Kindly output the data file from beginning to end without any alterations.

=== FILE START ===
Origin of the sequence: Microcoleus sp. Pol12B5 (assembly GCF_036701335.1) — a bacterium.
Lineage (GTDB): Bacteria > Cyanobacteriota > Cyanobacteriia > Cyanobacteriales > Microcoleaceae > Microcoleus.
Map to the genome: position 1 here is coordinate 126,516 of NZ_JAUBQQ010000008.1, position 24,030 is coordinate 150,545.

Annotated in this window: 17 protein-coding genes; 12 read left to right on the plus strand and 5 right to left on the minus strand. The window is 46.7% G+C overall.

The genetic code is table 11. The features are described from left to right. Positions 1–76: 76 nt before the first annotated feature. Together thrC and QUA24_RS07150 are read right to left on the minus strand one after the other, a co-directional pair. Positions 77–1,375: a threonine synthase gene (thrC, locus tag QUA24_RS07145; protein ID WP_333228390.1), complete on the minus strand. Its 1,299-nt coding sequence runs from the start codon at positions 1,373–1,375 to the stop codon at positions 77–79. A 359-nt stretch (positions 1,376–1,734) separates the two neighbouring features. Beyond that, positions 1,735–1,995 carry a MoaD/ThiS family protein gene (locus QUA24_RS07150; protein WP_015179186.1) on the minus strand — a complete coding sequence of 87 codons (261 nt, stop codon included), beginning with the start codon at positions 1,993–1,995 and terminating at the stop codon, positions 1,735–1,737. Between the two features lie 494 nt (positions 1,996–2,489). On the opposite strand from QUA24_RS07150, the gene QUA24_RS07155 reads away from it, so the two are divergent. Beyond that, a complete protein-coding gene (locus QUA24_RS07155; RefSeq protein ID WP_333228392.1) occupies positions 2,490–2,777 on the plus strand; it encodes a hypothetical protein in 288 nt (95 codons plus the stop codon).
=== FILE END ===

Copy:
Origin of the sequence: Microcoleus sp. Pol12B5 (assembly GCF_036701335.1) — a bacterium.
Lineage (GTDB): Bacteria > Cyanobacteriota > Cyanobacteriia > Cyanobacteriales > Microcoleaceae > Microcoleus.
Map to the genome: position 1 here is coordinate 126,516 of NZ_JAUBQQ010000008.1, position 24,030 is coordinate 150,545.

Annotated in this window: 17 protein-coding genes; 12 read left to right on the plus strand and 5 right to left on the minus strand. The window is 46.7% G+C overall.

The genetic code is table 11. The features are described from left to right. Positions 1–76: 76 nt before the first annotated feature. Together thrC and QUA24_RS07150 are read right to left on the minus strand one after the other, a co-directional pair. Positions 77–1,375: a threonine synthase gene (thrC, locus tag QUA24_RS07145; protein ID WP_333228390.1), complete on the minus strand. Its 1,299-nt coding sequence runs from the start codon at positions 1,373–1,375 to the stop codon at positions 77–79. A 359-nt stretch (positions 1,376–1,734) separates the two neighbouring features. Beyond that, positions 1,735–1,995 carry a MoaD/ThiS family protein gene (locus QUA24_RS07150; protein WP_015179186.1) on the minus strand — a complete coding sequence of 87 codons (261 nt, stop codon included), beginning with the start codon at positions 1,993–1,995 and terminating at the stop codon, positions 1,735–1,737. Between the two features lie 494 nt (positions 1,996–2,489). On the opposite strand from QUA24_RS07150, the gene QUA24_RS07155 reads away from it, so the two are divergent. Beyond that, a complete protein-coding gene (locus QUA24_RS07155; RefSeq protein ID WP_333228392.1) occupies positions 2,490–2,777 on the plus strand; it encodes a hypothetical protein in 288 nt (95 codons plus the stop codon).